Saudi Arabia is the world’s top exporter of oil, and the country has thus figured into U.S. energy policy, foreign policy and security considerations. Now, as the U.S. prepares to usher in a new administration, both presidential candidates are trumpeting plans to decrease dependence on foreign oil.

Contributing blogger Bernard Haykel, professor of Near Eastern Studies at Princeton University, examines how Saudis perceive the American election.

See Haykel’s previous interview with Worldfocus about a U.S. raid in Syria, and watch Gideon Rose of Foreign Affairs Magazine speak about global fascination with the U.S. election.

Saudi angle on U.S. elections

The Saudis have been remarkably tight-lipped about the U.S. presidential election and about whom they favor among the candidates. Their reticence can be explained, in part, by their bewilderment at the choice.

They don’t know what to think of the real possibility that a young and charismatic black candidate might win. Senator Obama represents the joker in the deck, although they also have a sense that in terms of the pillars of U.S. policy in the Middle East (i.e., oil security and Israel’s security) little will change regardless of the election’s outcome. In other words, they feel the regime’s survival is assured because of the importance of oil.

Historically, the Saudis have favored Republicans for the following reasons: 1) a shared social and economic conservatism and a visceral anti-Communism; 2) the closer ties that Republicans are thought to have to the oil companies and the weapons industry, which represent the two domestic constituencies of, and therefore lobbyists for, the Saudi government in the U.S. political system; and 3) a highly personal (anti-institutional) form of political engagement in foreign affairs, especially in the Middle East. The Saudis like the current President Bush on a personal level, and he appears to relish the all-male gatherings in Saudi Arabia, as can be seen during his last trip to Riyadh in January.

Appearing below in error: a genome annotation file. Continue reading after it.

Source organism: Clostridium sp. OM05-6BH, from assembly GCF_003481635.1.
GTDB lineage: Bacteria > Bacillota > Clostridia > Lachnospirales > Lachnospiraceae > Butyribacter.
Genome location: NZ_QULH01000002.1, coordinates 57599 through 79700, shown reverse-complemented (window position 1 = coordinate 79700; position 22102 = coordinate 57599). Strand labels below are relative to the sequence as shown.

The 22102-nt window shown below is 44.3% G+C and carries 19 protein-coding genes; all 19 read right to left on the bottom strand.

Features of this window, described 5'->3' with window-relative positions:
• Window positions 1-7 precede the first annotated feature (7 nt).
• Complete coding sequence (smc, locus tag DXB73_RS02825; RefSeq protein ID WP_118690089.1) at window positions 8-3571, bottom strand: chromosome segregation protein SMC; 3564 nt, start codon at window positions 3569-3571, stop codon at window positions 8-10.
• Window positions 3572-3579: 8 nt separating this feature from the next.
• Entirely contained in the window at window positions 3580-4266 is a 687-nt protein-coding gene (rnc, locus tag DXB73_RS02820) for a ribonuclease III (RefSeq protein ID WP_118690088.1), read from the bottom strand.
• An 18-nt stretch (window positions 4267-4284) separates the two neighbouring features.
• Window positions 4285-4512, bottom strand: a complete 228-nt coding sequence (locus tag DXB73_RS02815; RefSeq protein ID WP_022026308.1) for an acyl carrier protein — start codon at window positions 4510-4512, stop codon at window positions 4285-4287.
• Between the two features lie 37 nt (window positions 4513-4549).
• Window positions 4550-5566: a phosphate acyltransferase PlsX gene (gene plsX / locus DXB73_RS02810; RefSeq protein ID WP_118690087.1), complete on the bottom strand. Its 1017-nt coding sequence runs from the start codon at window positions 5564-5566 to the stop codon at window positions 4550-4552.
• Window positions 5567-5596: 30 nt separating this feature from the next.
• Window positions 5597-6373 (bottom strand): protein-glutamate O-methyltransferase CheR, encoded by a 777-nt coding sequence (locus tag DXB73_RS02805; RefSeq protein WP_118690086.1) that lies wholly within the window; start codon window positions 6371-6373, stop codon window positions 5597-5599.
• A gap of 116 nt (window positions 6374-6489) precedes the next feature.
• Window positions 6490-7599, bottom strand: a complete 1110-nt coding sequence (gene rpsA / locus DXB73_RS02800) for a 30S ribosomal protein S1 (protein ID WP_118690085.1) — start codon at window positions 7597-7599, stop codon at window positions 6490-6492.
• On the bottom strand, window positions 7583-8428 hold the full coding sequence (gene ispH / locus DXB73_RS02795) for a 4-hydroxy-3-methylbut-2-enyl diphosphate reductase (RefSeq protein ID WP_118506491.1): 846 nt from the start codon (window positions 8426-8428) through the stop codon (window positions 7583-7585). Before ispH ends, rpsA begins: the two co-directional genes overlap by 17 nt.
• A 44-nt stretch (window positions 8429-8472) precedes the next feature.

The royal family’s objection to G.W. Bush’s policies have to do with what they perceive to be his impulsive and rash behavior as well as his high-stakes style in foreign policy. On the whole, the Saudis were not in favor of the invasion of Iraq because they were worried of the instability that this would create in the region. The Saudis are, if anything, conservative and don’t like to gamble their survival on military campaigns unless these are absolutely necessary, as in the 1991 Gulf war against the Iraqi invader of Kuwait. Instead, they prefer other means, which include financial inducements and fighting through proxies (e.g., Lebanon today).